Wednesday 11th May 2016
Volkswagen Westfalia Campmobile SO44
|Estimate||£30,000 - £35,000|
|Description||Volkswagen Westfalia Campmobile SO44|
|Colour||Blue and white|
|Engine size||1,500 cc|
|Documents||Registration in progress; NOVA documents; MOT April 2017|
In a miracle of ‘tardis-like’ packaging, the VW Transporter used the same wheelbase as the Beetle, its uncompromising and boxy shape providing a huge amount of interior space and a useful 1000kgs payload - hard to believe that its footprint is virtually the same as the cramped saloon.
Performance wasn’t the main priority, the first vehicles using an asthmatic 1,131cc engine which was geared down to cope with the job in hand. In 1963 a more lively 1,493cc version of the air-cooled flat-four was introduced which lasted until the arrival of the bay-window in 1967.
As with many vehicles throughout history, the uses to which they were eventually put could never have been foreseen by the manufacturer, owners soon adapting them for their own purposes. In the case of the Transporter, the simple panel van was often used as accommodation, both for work and leisure. All-credit to Volkswagen, they soon saw what people were doing and started to offer a basic ‘camping box’ which included rudimentary storage and a simple bed.
Demand soon decreed something a bit more comfortable and Volkswagen enlisted the help of Westfalia to build full camping conversions which could be sold through the Volkswagen network. These beautifully finished ‘homes from home’ spawned a whole raft of locally produced conversions across the world, Volkswagen remaining happy to supply basic vans for modification, alongside their range-topping home-grown Campmobile.
Westfalia produced them in considerable numbers, fitting out the interiors with Baltic-sourced beech plywood units, a small pop-top to make it possible to stand up inside and a well-equipped kitchen. European supplied Westfalias were built on base Transporters supplied as ‘Special Order’ 44 units. Those destined for America used ‘Special Order’ 42 base vehicles which had different headlights and bumpers, although it was quite common for completed campers to shuffle back and forth between continents, so it is hardly surprising that this SO 44 European based Westfalia was imported four years ago from Georgia, USA.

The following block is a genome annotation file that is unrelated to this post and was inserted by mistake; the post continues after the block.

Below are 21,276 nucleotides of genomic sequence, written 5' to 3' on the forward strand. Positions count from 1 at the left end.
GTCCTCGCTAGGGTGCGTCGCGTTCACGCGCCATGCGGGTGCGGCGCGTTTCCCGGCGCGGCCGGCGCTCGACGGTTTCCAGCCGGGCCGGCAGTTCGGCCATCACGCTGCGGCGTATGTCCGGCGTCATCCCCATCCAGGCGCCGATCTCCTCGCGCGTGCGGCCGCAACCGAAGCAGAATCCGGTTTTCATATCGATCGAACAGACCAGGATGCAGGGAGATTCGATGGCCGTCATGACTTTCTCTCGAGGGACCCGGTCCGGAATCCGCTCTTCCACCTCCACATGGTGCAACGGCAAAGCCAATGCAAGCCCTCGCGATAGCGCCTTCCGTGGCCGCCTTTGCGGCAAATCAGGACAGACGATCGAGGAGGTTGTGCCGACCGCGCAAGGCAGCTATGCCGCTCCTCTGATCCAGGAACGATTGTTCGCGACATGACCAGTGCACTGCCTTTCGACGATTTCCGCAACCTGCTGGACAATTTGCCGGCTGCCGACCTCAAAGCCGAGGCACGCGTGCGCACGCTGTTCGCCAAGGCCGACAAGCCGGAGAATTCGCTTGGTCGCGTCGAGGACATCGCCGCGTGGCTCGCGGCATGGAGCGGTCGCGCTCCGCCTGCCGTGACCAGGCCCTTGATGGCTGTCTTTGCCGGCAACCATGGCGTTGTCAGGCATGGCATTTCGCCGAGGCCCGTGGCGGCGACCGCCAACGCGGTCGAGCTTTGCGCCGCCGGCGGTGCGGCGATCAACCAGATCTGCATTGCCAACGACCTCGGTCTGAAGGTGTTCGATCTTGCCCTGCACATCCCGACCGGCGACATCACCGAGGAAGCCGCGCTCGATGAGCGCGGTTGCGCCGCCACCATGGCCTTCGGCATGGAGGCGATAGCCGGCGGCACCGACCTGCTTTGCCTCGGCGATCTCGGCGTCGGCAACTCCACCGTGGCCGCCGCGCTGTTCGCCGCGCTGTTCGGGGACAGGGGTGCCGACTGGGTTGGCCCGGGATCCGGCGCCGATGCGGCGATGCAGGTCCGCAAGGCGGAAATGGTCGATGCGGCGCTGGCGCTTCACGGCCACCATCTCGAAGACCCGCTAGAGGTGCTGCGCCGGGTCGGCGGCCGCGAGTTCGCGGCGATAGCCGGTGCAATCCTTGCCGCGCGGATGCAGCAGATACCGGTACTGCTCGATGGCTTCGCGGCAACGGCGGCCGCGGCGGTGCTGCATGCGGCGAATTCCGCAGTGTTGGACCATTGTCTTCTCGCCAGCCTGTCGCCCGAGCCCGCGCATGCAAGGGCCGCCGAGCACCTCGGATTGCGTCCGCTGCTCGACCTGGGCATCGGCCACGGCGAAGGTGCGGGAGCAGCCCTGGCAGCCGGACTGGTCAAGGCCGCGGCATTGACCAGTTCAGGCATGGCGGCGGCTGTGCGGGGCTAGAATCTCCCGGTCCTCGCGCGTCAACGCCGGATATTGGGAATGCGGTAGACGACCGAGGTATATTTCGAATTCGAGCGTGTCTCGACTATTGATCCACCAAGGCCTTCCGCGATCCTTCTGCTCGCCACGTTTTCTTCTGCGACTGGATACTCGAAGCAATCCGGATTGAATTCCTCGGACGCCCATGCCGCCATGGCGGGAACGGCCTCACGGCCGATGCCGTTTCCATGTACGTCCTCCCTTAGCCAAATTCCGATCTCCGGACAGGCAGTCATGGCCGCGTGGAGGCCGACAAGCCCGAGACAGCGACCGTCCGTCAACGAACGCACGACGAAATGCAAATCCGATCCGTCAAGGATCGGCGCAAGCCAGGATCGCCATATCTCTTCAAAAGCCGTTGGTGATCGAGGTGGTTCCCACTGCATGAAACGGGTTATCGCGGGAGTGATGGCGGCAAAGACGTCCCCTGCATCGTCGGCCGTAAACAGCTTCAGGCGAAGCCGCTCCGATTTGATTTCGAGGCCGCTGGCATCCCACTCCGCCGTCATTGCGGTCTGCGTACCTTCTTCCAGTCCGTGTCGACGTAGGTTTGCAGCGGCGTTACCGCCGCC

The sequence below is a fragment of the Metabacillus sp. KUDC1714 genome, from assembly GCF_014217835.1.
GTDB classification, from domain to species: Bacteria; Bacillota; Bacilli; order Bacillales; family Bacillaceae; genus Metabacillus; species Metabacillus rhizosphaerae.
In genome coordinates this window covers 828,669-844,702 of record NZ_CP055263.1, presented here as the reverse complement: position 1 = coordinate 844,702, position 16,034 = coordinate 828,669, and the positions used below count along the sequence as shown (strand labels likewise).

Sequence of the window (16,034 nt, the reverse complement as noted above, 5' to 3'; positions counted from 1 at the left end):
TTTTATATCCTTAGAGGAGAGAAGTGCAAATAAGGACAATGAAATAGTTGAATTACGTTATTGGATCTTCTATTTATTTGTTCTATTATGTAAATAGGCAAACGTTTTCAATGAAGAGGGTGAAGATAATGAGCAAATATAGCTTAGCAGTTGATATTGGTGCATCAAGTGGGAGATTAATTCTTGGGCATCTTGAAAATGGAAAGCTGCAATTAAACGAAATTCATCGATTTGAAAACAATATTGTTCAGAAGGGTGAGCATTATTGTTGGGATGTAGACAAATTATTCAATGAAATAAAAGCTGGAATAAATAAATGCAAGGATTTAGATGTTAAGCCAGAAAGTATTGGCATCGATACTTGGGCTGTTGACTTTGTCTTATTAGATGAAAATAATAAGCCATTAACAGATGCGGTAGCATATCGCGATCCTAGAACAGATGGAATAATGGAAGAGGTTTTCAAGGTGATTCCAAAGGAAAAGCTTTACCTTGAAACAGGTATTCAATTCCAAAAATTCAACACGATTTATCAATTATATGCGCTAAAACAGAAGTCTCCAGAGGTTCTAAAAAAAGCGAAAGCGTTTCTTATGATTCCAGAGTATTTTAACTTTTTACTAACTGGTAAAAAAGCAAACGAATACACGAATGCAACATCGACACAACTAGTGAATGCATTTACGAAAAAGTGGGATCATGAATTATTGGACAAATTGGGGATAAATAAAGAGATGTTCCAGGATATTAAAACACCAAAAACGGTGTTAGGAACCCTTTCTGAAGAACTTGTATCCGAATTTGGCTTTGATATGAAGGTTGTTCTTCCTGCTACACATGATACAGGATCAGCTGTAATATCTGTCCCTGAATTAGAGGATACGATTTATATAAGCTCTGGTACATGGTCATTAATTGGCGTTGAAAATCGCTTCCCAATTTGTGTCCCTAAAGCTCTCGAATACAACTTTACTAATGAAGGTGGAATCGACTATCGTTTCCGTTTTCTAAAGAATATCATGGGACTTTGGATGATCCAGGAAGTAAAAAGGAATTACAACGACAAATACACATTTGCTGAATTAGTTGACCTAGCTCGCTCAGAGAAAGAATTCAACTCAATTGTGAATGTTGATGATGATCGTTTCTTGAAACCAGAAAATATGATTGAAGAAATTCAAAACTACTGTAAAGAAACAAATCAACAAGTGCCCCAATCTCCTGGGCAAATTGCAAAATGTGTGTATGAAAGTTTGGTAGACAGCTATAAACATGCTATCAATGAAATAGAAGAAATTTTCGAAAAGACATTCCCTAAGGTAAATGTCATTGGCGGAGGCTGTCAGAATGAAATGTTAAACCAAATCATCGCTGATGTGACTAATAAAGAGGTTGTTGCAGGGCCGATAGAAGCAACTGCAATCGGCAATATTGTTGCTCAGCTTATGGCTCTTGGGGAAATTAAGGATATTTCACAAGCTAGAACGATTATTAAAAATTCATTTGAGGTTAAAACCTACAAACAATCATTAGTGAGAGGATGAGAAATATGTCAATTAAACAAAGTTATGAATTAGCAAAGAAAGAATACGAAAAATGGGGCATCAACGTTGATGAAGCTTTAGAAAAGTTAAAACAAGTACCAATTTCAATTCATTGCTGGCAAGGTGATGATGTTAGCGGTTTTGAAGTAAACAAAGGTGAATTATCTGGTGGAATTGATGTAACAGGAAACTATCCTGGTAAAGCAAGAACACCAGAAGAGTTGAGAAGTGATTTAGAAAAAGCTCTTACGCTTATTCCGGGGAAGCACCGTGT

Believed to be one of just 40 or so SO 44 Westfalias thought to have survived, this stunning example has been completely restored, having just emerged from a bare metal restoration including a respray back to its original colours. The bodyshell was stripped and rebuilt with a new load floor, cab floor, replacement cargo door bottoms and a new sill on the passenger side.
It was then repainted Cumulus White over Sea Blue by Dale Tyler (renowned Hereford-based VW painter) and a fully detailed and correct 1,493cc single-port engine fitted which was bench tested prior to installation. The gearbox was checked and the brakes and suspension overhauled using many new parts including steering joints, shock absorbers, kingpins and link pins.
On the inside the seats were carefully retrimmed by Waboo of Fromes Hill, who placed new material over the original to preserve the Westfalia factory material. New wood carcasses were then made as exact copies of the originals, these new units retaining the Westfalia hardware along the way. The original units have been kept and are included in the sale.
In a further bid to keep the van as correct and original as possible, the ‘camping gaz’ cooker and fridge have been reinstalled (both untested) and the cab includes a retrimmed three-person bench seat covered in specialist US-supplied material, a restored steering wheel and a period Blaupunkt radio (which no doubt only plays the Beach Boys!).
Up above, the pop top has been fitted with what are thought to be NOS Westfalia bellows and an accurate copy of a Westfalia roof rack which has been further galvanised as per the original. The refurbished wheels have been sandblasted and repainted and fitted with the correct specifaction van tyres and a full set of new rubber seals fitted throughout.
Now complete, this extremely rare, desirable and carefully restored van is awaiting its registration number from the DVLA, which should have arrived in time for the sale. It is MOTd until April 2017. Ready to show, this extremely rare 51-year-old ‘Westy’ Campmobile is sure to create an enormous amount of interest where ever she goes.